REQUIREMENTS FOR AWARD OF THE J.D. DEGREE
To graduate with a J.D. degree from the UNT Dallas College of Law, the following requirements
must be met:
1. Credit hour requirement. Students must complete no fewer than 90 semester credit hours.
2. Residency requirement. Students must complete at least 53 credit hours in residence.
3. Completion of required courses. For the required courses, see required courses listed in Curricular Requirements.
4. Completion of Writing, Skills, Research, Experiential, Practice-Related Technology, and Advocacy Requirements.
5. Maintain satisfactory academic progress.
6. Complete all requirements in no fewer than 24 months and in no more than 6 years after matriculating at the College of Law or at a law school from which the student has received transfer credit. The ABA Standards address the pace at which a student may complete his or her legal studies. Standard 304(c) requires that the course of study for a J.D. degree be completed “no earlier than 24 months and no later than 84 months after a student has commenced law study at the law school or a law school from which the school has accepted transfer credit.” The College of Law has adopted a maximum period of 6 years (72 months). In exceptional circumstances, the College of Law may extend this requirement but for no more than the maximum allowed by ABA Standard 304(c).
First-Year Required Courses
Note: Some of these courses will occur in the fall semester of the second year for evening-division students.
• Lawyering Fundamentals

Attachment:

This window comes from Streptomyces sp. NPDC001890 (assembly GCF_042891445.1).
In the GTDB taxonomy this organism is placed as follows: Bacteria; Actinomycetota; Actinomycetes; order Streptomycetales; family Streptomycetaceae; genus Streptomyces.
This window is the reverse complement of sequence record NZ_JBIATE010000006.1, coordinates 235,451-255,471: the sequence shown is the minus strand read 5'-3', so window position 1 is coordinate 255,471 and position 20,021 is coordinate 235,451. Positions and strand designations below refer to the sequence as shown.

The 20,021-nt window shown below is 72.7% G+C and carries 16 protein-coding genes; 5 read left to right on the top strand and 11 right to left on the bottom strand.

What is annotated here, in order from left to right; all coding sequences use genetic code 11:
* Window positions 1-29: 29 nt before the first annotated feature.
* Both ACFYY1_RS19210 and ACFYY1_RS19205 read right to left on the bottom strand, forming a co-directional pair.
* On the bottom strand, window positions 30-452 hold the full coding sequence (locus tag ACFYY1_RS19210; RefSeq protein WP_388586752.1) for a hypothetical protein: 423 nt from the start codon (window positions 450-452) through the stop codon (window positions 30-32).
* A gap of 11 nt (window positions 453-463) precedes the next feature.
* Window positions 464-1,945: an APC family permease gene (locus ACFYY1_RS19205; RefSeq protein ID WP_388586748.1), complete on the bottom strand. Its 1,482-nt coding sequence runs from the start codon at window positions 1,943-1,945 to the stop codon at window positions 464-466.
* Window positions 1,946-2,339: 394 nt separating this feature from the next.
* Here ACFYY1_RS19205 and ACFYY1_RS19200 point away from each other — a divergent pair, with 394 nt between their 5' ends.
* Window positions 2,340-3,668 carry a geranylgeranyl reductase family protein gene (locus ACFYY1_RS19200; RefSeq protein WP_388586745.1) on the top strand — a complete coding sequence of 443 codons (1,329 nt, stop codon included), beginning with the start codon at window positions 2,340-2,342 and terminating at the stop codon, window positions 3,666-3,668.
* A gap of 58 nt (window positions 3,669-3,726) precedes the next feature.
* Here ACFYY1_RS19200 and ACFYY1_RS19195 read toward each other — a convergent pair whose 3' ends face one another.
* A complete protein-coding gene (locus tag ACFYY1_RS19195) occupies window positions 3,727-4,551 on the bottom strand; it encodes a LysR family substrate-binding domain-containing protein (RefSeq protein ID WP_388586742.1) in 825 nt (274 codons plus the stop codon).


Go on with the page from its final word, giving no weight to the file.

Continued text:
• Civil Procedure (2 semesters, 5 hours total)
• Contracts (4 hours total)
• Criminal Law (3 hours)
• Legal Methods (1 hour)
• Legal Research (2 hours)
• Legal Writing (2 semesters, 6 hours total)
• Interviewing and Counseling (3 hours)
• Property I (2 hours)
• Torts (4 hours)
Second-Year Required Courses
• Constitutional Law (4 hours)
• Federal Criminal Procedure
• Negotiation and Conflict Resolution (3 hours)
• Property (4 hours)
• Legal Writing III (3 hours)
(Note: Legal Writing III will occur in the third year for the evening-division students.)
Other Required Courses
After the first-year courses are completed, students are required to fulfill one of two upper-level course menus in order to graduate. Determining which menu applies is based on each student’s cumulative GPA at the end of the second semester (for students in the day division) or at the end of the third semester (for students in the evening division). If a student’s cumulative GPA after completing the first-year curriculum is 3.00 or higher, those students take required courses from the UBE Required Menu. Those students may elect:
- UBE Family Law (3 hours) or UBE Wills, Trusts, and Estates (3 hours)
- Business Associations (3 hours) or Commercial Law (Sales and Secured Transactions) (3 hours)
- Conflicts of Law (2 hours) or Remedies (2 hours)
For a student whose cumulative GPA was below 3.00 after completing the first-year curriculum, those students must take required courses from the UBE Modified Menu and they must enroll in:
- UBE Family Law (3 hours)
- UBE Wills, Trusts, and Estates (3 hours)
- Business Associations (3 hours)
- Commercial Law (Sales and Secured Transactions) (3 hours)
and either Conflicts of Law (2 hours) or Remedies (2 hours).
In addition, all students must complete:
• Evidence (3 hours) or Evidence Practicum (4 hours)
• Professional Responsibility (3 hours)
• Capstone I: Legal Analysis and Bar Readiness (3 hours)
• Capstone II: Legal Analysis and Bar Readiness (3 hours)
In addition to required courses, some required courses contain requirements related to an important skills, experiences, or proficiency that students at the College of Law are expected to attain. Requirements are satisfied through credit-bearing courses, not-for-credit courses or experiences, or demonstrated proficiency.